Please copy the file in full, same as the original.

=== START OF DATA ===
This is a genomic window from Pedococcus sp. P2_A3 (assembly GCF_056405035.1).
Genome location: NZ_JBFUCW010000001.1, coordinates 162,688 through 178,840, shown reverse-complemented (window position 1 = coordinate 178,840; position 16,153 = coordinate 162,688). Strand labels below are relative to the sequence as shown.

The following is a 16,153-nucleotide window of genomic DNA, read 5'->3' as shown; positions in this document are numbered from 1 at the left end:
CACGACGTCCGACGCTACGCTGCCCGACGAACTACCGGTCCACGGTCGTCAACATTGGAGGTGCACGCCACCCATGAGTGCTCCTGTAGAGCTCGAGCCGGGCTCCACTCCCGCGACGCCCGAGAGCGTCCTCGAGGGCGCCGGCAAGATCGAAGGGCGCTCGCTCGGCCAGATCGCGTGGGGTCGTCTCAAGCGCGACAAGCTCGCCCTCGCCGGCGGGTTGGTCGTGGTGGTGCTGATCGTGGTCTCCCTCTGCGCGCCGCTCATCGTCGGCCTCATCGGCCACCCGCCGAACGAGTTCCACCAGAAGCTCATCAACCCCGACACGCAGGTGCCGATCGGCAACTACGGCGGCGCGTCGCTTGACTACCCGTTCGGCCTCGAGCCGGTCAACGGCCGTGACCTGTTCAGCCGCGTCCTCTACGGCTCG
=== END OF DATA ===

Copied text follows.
This is a genomic window from Pedococcus sp. P2_A3 (assembly GCF_056405035.1).
Genome location: NZ_JBFUCW010000001.1, coordinates 162,688 through 178,840, shown reverse-complemented (window position 1 = coordinate 178,840; position 16,153 = coordinate 162,688). Strand labels below are relative to the sequence as shown.

The following is a 16,153-nucleotide window of genomic DNA, read 5'->3' as shown; positions in this document are numbered from 1 at the left end:
CACGACGTCCGACGCTACGCTGCCCGACGAACTACCGGTCCACGGTCGTCAACATTGGAGGTGCACGCCACCCATGAGTGCTCCTGTAGAGCTCGAGCCGGGCTCCACTCCCGCGACGCCCGAGAGCGTCCTCGAGGGCGCCGGCAAGATCGAAGGGCGCTCGCTCGGCCAGATCGCGTGGGGTCGTCTCAAGCGCGACAAGCTCGCCCTCGCCGGCGGGTTGGTCGTGGTGGTGCTGATCGTGGTCTCCCTCTGCGCGCCGCTCATCGTCGGCCTCATCGGCCACCCGCCGAACGAGTTCCACCAGAAGCTCATCAACCCCGACACGCAGGTGCCGATCGGCAACTACGGCGGCGCGTCGCTTGACTACCCGTTCGGCCTCGAGCCGGTCAACGGCCGTGACCTGTTCAGCCGCGTCCTCTACGGCTCG